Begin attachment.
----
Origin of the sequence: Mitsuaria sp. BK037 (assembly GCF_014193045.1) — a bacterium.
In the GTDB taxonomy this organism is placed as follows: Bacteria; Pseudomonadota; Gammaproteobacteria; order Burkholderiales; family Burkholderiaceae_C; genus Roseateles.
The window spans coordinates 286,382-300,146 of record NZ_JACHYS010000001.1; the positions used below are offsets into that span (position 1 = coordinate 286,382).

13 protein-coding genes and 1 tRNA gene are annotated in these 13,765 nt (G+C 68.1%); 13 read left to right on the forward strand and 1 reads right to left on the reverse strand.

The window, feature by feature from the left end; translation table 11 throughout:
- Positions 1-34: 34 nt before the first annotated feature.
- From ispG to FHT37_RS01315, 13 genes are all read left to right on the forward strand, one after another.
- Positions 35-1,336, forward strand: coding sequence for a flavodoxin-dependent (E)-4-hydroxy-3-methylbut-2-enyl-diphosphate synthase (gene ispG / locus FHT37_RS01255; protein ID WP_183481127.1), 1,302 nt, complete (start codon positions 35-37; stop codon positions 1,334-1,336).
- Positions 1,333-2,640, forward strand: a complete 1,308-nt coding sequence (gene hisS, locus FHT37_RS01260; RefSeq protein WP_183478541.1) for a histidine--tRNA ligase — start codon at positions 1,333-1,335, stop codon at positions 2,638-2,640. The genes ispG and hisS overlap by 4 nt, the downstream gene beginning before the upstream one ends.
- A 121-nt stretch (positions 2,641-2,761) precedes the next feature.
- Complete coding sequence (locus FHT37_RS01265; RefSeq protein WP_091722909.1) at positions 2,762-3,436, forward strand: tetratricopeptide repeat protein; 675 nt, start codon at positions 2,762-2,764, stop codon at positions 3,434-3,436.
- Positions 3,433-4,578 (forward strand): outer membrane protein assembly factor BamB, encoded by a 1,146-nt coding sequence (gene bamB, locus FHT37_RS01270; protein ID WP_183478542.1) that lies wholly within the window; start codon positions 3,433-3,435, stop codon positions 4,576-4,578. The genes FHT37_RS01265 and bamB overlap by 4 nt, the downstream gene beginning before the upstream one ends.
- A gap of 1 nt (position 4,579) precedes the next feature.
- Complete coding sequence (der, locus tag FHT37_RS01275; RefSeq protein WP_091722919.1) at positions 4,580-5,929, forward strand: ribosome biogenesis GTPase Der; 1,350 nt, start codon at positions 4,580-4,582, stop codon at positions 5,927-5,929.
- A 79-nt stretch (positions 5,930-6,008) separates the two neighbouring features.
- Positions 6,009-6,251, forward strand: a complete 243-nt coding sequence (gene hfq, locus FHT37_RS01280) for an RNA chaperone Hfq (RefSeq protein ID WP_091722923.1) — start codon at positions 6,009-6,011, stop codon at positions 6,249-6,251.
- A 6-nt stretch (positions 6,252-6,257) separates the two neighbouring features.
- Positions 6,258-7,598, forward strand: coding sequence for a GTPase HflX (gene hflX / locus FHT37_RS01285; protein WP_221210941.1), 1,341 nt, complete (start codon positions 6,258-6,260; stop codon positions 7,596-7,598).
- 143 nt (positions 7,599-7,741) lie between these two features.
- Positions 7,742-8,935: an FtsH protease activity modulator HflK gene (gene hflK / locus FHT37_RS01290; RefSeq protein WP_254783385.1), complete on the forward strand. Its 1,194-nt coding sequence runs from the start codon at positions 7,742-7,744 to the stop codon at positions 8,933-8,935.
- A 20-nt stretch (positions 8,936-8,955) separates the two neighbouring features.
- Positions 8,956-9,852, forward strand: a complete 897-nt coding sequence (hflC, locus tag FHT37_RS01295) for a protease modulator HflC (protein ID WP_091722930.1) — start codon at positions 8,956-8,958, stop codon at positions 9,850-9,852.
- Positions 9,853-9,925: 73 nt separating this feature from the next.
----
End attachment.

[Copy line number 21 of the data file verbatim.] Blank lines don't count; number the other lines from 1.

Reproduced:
- A 20-nt stretch (positions 8,936-8,955) separates the two neighbouring features.